The United States has imposed sanctions on a Bulgarian judge who the State Department says is involved in "significant" corruption in the Balkan country.
U.S. Secretary of State Mike Pompeo said Wednesday in a statement that he was blacklisting Specialized Criminal Court Judge Andon Mitalov because of his involvement in "corrupt acts that undermined the rule of law and severely compromised the independence of democratic institutions in Bulgaria."
The statement added that Mitalov's wife, Kornelia Stoykova-Mitalova, and his daughter, Gergana Mitalova, were also given "special designation" status, which bars them from entering the United States.
Ex-lawmaker's award from Putin
Mitalov raised the ire of many within and outside Bulgaria when he allowed Nikolai Malinov, a former Bulgarian lawmaker who is charged with spying for Russia, to visit Moscow, where he received an award from President Vladimir Putin.
"This is the first such designation in Bulgaria and reaffirms the U.S. commitment to combating corruption in Bulgaria and globally,” Pompeo said in the statement. “The United States continues to stand with the people of Bulgaria in their fight against corruption. The State Department will use these authorities to promote accountability for corrupt actors in this region and globally."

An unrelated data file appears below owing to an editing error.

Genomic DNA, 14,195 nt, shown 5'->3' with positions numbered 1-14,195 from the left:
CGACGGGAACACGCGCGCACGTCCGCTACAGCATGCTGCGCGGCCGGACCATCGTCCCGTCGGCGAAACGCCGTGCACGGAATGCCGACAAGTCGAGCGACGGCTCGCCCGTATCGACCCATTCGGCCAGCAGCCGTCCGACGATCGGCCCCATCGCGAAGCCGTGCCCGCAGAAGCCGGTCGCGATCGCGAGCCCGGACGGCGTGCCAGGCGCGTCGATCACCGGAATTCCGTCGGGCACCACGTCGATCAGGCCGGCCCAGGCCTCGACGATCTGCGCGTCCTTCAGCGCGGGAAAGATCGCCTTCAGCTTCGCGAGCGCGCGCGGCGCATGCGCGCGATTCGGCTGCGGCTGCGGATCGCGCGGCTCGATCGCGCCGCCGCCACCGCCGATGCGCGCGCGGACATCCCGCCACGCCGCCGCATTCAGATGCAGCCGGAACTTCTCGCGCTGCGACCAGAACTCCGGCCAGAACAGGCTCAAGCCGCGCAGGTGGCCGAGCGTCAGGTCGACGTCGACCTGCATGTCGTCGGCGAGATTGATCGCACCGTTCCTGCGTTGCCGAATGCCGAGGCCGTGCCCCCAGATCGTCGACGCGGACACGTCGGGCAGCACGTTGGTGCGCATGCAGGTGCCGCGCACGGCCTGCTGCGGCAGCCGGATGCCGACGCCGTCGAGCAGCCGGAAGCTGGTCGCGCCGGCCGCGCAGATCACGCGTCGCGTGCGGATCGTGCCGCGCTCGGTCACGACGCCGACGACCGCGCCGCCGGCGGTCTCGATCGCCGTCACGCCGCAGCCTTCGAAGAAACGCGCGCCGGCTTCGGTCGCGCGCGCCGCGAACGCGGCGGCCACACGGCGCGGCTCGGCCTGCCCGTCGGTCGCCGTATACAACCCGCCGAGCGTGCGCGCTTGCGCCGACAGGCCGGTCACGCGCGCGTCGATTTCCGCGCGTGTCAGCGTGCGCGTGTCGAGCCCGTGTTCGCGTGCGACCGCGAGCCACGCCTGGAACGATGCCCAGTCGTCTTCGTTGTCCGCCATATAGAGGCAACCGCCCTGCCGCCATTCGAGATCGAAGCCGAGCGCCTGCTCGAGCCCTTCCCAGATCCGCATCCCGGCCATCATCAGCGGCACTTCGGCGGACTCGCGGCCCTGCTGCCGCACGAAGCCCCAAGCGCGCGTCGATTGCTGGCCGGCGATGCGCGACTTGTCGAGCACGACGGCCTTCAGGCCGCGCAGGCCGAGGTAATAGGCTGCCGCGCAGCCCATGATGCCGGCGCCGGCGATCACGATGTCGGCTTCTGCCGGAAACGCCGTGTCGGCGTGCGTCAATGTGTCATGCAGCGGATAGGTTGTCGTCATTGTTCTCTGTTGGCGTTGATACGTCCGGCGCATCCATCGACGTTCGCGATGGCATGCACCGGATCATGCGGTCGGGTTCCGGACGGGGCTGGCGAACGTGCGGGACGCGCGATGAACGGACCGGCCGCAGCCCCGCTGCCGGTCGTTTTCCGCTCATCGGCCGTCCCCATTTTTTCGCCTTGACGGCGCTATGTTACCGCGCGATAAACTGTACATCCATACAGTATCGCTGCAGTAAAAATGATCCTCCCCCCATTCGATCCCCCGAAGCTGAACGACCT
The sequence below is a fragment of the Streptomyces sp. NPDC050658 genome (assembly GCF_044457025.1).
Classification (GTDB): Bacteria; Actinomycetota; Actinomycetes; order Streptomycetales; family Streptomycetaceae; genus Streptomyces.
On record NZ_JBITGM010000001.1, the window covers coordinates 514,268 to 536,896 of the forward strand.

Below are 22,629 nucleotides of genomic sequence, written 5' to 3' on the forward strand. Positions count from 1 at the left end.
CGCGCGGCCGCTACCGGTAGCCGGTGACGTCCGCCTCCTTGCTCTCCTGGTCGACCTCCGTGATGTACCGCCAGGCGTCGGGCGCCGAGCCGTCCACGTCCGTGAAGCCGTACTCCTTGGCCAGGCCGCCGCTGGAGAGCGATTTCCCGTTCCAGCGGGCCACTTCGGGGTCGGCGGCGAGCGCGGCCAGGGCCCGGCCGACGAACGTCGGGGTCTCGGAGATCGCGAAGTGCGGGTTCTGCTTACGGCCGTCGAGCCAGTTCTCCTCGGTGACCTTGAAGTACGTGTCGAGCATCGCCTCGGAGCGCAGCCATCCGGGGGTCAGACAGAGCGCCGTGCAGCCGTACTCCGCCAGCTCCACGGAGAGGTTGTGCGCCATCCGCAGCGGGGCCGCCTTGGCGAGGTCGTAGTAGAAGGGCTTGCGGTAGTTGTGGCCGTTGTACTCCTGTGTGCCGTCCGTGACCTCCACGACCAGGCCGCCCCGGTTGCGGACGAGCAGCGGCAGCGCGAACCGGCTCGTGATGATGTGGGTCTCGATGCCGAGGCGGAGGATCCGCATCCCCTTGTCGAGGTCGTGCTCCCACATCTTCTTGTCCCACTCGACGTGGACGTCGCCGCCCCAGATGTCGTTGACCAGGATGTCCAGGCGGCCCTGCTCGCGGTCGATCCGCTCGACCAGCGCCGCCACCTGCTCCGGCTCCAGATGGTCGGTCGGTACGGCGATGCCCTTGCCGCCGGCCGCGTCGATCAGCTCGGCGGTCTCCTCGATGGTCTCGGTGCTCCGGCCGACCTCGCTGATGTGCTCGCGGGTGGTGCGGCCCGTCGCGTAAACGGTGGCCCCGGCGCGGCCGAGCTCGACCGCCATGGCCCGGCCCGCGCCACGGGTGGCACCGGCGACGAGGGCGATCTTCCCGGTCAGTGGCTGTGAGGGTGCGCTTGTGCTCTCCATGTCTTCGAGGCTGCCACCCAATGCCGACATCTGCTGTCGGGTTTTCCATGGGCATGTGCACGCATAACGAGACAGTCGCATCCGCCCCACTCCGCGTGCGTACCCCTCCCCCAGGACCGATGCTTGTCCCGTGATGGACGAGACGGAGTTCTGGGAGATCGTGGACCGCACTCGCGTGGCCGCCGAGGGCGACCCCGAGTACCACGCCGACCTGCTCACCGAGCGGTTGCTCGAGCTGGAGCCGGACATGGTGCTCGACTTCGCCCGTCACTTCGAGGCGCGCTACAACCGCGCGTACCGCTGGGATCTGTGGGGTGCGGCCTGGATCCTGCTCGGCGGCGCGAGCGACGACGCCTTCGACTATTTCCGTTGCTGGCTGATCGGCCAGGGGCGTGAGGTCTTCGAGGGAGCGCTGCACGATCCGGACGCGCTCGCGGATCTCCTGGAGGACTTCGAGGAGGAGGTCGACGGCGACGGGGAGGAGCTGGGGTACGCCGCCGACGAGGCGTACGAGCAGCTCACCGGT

The U.S. move came a day after Bulgarian President Rumen Radev said he was "withdrawing my confidence" in the government of Prime Minister Boyko Borisov, accusing it of failing to tackle endemic corruption.
The country has experienced steady economic growth under Borisov, but his government has also been criticized for slow progress in the fight against corruption and a perceived f ailure to hold corrupt officials and businessmen accountable.
'Acute crisis in governance'
"This government and administration are leading to the collapse of the state and depriving us of our future as a nation," Radev, a former air force commander, said in a live televised address. "Today we are witnessing an acute crisis in governance at all levels, a lack of will to reform and fight corruption.”
The European Commission has also slammed Bulgaria over its record in the areas of rule of law and white-collar crime.
Malinov has said Bulgarian prosecutors have been targeting him because he openly promotes stronger ties with Russia.